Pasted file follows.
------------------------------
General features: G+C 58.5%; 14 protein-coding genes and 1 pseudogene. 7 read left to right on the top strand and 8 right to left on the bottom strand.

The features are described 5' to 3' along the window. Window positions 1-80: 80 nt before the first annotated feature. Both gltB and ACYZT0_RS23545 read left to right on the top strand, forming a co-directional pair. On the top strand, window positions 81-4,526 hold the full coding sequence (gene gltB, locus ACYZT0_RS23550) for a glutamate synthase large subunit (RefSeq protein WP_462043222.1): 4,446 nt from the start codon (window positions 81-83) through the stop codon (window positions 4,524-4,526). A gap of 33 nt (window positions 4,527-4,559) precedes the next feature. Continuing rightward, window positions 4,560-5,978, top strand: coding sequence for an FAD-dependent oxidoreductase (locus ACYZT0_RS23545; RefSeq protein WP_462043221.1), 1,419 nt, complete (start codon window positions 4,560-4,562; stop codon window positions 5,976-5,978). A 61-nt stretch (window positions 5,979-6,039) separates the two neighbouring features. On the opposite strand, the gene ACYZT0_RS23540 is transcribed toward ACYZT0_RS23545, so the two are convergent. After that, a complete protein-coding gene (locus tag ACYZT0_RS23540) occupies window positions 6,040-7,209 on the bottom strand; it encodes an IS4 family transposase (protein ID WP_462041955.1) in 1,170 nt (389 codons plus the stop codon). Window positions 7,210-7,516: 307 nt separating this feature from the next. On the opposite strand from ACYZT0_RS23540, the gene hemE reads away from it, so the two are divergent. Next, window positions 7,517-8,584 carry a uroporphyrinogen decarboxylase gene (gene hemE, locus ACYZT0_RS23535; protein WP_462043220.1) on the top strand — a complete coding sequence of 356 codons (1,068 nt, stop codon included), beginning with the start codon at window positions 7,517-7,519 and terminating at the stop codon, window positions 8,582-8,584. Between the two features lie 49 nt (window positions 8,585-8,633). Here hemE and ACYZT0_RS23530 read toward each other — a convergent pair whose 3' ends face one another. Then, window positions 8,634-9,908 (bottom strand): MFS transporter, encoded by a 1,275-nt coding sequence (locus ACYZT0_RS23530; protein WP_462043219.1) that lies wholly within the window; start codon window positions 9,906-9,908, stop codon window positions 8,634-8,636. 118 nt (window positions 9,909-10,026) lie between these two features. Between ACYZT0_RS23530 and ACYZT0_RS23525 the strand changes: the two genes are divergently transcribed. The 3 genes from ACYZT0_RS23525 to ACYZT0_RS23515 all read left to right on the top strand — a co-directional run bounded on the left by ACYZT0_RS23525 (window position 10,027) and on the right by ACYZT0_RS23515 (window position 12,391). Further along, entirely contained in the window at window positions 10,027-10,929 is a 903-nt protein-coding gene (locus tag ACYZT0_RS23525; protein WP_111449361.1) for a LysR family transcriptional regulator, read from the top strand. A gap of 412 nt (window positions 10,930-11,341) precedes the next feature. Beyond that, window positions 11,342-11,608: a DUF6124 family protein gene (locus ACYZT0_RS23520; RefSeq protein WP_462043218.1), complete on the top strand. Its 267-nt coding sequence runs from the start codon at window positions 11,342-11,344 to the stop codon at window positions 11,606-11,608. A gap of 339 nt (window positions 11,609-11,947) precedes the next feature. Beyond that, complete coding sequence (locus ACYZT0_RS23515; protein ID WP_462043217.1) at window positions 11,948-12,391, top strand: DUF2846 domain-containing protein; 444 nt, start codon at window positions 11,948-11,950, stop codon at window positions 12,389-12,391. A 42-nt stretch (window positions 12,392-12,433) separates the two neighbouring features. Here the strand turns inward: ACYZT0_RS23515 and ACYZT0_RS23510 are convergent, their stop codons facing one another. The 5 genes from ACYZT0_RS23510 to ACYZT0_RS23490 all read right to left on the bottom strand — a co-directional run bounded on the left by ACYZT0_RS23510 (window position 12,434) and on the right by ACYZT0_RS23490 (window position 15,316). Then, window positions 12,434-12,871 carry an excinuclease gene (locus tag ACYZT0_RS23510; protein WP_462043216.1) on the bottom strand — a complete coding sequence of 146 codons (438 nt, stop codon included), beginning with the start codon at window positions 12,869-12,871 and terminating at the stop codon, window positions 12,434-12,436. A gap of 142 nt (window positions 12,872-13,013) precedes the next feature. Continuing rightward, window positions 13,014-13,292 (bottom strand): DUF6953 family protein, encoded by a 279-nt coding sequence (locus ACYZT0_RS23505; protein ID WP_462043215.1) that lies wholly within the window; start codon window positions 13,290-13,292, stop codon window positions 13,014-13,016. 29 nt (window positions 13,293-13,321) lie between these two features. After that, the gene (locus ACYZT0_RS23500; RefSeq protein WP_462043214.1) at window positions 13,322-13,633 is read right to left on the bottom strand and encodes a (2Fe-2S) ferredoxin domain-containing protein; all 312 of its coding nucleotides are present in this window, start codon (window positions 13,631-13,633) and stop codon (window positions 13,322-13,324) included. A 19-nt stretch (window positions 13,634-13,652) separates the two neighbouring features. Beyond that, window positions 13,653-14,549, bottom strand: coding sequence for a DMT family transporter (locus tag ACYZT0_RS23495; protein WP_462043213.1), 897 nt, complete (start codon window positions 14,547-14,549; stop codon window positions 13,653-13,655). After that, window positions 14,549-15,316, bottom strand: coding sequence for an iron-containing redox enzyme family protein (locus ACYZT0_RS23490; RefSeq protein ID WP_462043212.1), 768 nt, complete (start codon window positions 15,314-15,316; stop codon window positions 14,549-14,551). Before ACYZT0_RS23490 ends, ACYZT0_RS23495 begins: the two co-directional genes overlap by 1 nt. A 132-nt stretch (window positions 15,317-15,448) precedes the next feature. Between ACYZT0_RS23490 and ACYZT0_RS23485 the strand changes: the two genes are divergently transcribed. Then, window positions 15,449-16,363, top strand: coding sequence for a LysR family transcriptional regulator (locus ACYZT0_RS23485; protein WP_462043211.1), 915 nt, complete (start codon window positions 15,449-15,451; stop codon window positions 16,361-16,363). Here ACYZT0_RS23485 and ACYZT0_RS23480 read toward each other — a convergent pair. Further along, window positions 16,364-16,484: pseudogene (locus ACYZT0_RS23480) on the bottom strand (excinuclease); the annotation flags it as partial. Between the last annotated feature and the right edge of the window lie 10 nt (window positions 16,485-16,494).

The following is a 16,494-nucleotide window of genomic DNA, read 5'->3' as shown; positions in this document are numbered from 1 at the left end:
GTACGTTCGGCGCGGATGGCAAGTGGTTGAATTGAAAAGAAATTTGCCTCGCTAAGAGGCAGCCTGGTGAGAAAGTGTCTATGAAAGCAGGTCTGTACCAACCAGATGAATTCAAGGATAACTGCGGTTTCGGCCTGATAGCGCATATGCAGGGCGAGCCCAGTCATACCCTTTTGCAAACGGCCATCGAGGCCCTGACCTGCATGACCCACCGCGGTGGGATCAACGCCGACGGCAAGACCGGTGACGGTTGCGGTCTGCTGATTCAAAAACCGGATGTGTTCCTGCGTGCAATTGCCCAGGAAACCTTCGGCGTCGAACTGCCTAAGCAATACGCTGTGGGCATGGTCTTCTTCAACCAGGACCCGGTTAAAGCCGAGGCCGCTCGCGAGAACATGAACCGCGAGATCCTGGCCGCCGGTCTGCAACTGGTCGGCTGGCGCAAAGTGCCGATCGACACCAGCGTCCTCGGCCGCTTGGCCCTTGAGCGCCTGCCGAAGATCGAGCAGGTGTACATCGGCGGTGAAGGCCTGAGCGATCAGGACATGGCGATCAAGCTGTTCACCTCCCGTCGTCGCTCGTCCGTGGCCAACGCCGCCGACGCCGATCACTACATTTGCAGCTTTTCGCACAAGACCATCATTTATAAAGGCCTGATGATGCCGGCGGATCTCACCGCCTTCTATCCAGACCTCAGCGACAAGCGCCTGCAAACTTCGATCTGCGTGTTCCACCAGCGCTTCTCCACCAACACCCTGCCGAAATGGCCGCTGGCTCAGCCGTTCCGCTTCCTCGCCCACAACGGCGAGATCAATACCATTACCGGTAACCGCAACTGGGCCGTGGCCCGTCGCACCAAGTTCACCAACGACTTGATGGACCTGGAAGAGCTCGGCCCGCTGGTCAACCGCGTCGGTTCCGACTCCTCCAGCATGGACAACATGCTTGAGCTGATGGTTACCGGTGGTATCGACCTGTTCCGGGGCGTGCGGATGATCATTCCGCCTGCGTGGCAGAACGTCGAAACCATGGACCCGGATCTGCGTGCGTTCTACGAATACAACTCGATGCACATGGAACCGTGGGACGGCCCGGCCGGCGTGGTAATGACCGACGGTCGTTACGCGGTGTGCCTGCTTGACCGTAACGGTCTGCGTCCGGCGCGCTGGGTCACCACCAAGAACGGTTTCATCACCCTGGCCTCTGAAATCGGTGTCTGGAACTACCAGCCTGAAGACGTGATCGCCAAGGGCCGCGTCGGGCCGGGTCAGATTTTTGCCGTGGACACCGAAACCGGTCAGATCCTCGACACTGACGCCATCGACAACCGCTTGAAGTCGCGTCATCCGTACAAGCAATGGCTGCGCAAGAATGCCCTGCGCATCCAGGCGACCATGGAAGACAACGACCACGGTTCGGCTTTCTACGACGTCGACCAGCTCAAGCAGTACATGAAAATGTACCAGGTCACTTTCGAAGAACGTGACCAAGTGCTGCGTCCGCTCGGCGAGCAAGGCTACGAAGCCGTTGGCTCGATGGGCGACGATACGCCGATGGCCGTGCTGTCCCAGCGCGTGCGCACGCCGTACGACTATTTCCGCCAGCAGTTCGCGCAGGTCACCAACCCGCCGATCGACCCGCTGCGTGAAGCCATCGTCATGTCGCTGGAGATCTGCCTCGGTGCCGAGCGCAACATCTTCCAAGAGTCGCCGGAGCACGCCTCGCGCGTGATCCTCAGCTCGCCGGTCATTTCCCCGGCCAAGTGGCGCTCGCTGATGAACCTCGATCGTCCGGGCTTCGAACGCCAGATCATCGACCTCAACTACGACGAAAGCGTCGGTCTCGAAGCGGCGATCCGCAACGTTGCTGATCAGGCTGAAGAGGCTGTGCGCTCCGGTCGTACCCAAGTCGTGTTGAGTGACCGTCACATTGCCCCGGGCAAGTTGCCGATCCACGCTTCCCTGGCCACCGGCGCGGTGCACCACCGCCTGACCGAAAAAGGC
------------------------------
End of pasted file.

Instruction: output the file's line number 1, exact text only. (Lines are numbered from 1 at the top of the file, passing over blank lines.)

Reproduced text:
General features: G+C 58.5%; 14 protein-coding genes and 1 pseudogene. 7 read left to right on the top strand and 8 right to left on the bottom strand.